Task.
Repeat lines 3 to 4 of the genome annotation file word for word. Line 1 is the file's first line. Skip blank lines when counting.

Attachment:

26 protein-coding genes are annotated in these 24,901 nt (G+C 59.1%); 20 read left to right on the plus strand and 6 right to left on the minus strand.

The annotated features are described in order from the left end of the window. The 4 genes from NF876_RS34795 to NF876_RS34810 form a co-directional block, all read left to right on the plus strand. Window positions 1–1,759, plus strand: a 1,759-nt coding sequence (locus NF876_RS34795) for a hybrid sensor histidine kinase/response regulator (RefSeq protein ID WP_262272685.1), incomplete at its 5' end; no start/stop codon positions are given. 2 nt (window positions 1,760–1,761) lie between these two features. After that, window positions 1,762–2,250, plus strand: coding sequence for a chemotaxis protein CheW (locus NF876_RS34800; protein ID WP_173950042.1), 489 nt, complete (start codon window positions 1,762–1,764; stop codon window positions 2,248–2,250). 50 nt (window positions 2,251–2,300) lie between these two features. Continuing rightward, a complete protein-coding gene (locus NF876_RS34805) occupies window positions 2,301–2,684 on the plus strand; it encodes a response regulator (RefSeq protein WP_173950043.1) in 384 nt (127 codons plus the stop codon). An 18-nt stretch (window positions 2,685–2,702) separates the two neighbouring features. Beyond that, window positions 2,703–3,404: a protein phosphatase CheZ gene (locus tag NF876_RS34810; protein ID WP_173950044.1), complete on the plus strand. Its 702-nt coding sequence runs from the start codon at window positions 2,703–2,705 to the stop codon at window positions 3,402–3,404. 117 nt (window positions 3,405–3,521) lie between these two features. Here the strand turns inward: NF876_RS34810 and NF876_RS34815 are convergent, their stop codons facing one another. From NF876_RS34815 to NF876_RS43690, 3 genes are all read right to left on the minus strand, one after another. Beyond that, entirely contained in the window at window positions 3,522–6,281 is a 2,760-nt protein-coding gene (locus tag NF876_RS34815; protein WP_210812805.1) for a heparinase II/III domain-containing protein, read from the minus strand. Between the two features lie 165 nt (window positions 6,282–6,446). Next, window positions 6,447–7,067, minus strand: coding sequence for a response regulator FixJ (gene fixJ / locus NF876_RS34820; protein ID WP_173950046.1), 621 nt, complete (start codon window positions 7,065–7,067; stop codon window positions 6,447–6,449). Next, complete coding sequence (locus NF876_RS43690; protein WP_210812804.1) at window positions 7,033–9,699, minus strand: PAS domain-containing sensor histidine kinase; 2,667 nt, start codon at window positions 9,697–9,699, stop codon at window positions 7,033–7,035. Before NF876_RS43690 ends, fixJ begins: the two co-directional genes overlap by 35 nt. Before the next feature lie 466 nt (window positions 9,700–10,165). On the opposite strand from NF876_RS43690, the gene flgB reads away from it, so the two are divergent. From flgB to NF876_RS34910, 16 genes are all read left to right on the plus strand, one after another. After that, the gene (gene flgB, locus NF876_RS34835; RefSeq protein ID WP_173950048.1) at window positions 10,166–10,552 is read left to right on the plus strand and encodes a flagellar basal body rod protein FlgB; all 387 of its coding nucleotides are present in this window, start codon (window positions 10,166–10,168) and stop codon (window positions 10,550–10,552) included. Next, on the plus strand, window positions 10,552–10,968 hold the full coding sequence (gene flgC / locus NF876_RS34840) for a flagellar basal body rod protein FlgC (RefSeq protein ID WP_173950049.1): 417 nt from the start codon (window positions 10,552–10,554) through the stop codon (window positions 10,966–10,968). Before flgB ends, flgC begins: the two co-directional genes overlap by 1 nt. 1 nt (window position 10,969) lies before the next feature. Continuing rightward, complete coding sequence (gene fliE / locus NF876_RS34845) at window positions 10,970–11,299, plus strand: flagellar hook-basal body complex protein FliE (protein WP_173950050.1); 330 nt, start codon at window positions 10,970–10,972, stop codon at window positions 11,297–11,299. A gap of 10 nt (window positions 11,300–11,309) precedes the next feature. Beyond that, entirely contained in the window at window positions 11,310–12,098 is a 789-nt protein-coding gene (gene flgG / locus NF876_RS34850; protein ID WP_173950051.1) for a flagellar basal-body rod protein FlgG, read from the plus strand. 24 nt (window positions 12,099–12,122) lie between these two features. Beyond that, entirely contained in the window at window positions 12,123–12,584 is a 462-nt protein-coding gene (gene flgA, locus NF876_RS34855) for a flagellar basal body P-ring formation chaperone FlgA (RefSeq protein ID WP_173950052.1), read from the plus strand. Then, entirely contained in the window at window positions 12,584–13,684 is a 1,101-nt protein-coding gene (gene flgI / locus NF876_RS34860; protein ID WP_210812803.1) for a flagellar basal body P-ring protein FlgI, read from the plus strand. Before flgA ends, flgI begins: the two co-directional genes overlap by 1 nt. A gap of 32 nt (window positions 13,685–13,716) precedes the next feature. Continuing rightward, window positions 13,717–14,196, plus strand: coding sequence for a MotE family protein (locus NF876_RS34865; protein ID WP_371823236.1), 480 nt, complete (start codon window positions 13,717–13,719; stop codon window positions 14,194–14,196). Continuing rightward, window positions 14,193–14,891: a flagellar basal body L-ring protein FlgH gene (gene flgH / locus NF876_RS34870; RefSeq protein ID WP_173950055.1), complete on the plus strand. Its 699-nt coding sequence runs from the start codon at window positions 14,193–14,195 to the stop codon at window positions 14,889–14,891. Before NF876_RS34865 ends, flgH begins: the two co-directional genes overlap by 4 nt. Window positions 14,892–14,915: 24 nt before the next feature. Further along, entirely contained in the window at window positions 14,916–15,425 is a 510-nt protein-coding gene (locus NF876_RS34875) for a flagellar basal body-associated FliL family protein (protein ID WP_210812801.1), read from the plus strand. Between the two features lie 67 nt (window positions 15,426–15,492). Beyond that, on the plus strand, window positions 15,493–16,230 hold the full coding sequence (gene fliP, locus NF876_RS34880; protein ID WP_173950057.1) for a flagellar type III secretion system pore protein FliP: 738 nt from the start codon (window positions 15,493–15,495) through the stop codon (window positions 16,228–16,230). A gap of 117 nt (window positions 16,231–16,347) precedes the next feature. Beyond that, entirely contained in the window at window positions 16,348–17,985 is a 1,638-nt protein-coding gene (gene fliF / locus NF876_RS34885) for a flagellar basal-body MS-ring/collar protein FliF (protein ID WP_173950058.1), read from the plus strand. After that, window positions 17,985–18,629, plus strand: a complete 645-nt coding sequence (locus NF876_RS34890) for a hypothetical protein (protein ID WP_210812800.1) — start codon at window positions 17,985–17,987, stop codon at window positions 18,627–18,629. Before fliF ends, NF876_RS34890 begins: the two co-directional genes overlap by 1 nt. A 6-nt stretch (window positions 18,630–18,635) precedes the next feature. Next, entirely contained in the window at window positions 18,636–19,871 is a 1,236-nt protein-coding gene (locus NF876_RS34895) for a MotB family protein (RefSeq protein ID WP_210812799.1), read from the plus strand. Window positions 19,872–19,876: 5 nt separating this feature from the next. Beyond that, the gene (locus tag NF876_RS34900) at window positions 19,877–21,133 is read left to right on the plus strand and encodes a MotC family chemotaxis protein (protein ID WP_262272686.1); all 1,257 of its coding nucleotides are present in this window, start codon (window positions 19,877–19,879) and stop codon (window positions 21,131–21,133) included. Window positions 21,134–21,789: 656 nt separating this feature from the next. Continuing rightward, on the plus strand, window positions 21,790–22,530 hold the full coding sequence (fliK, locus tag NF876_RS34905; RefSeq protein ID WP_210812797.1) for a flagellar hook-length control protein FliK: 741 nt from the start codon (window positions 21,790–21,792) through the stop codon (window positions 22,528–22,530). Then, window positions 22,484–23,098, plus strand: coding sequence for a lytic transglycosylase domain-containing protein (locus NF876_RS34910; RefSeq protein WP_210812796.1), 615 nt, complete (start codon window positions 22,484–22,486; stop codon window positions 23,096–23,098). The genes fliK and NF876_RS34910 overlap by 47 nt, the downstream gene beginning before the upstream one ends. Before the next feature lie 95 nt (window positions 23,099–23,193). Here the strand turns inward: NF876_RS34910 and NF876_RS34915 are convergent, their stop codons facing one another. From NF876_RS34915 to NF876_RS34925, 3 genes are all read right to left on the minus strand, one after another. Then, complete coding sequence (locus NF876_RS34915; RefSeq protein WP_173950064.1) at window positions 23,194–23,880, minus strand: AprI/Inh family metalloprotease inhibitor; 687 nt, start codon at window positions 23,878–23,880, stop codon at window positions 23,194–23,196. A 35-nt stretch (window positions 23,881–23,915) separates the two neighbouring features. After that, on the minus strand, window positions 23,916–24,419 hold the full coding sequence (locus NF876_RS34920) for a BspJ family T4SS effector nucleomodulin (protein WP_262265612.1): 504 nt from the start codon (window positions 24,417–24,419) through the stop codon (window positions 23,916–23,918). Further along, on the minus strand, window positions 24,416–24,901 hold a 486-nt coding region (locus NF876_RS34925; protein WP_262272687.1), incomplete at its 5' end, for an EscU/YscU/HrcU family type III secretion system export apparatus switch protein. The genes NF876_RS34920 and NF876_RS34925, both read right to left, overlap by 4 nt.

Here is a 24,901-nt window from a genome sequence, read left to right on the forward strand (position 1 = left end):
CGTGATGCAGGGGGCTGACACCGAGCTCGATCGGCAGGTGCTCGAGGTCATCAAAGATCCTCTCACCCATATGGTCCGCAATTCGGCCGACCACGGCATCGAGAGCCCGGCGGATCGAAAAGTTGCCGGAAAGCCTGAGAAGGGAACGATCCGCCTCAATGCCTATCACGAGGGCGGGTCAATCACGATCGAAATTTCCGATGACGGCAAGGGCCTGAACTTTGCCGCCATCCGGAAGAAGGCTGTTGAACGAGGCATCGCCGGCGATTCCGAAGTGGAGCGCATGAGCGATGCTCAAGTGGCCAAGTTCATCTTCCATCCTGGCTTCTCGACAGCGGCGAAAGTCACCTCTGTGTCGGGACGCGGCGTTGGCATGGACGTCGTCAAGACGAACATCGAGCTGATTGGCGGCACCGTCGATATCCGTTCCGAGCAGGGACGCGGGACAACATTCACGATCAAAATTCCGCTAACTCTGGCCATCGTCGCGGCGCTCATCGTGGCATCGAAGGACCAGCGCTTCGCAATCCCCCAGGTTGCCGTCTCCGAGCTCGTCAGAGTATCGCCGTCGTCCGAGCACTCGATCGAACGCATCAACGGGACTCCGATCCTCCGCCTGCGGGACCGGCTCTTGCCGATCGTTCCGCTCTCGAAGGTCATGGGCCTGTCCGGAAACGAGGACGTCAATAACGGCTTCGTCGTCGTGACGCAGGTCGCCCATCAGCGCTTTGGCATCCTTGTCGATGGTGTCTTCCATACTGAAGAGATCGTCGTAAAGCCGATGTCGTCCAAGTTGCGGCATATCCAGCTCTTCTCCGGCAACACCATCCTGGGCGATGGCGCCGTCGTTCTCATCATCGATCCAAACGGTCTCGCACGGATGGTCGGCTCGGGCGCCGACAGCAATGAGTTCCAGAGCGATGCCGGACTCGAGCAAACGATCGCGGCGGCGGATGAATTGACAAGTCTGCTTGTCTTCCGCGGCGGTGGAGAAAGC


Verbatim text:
Here is a 24,901-nt window from a genome sequence, read left to right on the forward strand (position 1 = left end):
CGTGATGCAGGGGGCTGACACCGAGCTCGATCGGCAGGTGCTCGAGGTCATCAAAGATCCTCTCACCCATATGGTCCGCAATTCGGCCGACCACGGCATCGAGAGCCCGGCGGATCGAAAAGTTGCCGGAAAGCCTGAGAAGGGAACGATCCGCCTCAATGCCTATCACGAGGGCGGGTCAATCACGATCGAAATTTCCGATGACGGCAAGGGCCTGAACTTTGCCGCCATCCGGAAGAAGGCTGTTGAACGAGGCATCGCCGGCGATTCCGAAGTGGAGCGCATGAGCGATGCTCAAGTGGCCAAGTTCATCTTCCATCCTGGCTTCTCGACAGCGGCGAAAGTCACCTCTGTGTCGGGACGCGGCGTTGGCATGGACGTCGTCAAGACGAACATCGAGCTGATTGGCGGCACCGTCGATATCCGTTCCGAGCAGGGACGCGGGACAACATTCACGATCAAAATTCCGCTAACTCTGGCCATCGTCGCGGCGCTCATCGTGGCATCGAAGGACCAGCGCTTCGCAATCCCCCAGGTTGCCGTCTCCGAGCTCGTCAGAGTATCGCCGTCGTCCGAGCACTCGATCGAACGCATCAACGGGACTCCGATCCTCCGCCTGCGGGACCGGCTCTTGCCGATCGTTCCGCTCTCGAAGGTCATGGGCCTGTCCGGAAACGAGGACGTCAATAACGGCTTCGTCGTCGTGACGCAGGTCGCCCATCAGCGCTTTGGCATCCTTGTCGATGGTGTCTTCCATACTGAAGAGATCGTCGTAAAGCCGATGTCGTCCAAGTTGCGGCATATCCAGCTCTTCTCCGGCAACACCATCCTGGGCGATGGCGCCGTCGTTCTCATCATCGATCCAAACGGTCTCGCACGGATGGTCGGCTCGGGCGCCGACAGCAATGAGTTCCAGAGCGATGCCGGACTCGAGCAAACGATCGCGGCGGCGGATGAATTGACAAGTCTGCTTGTCTTCCGCGGCGGTGGAGAAAGC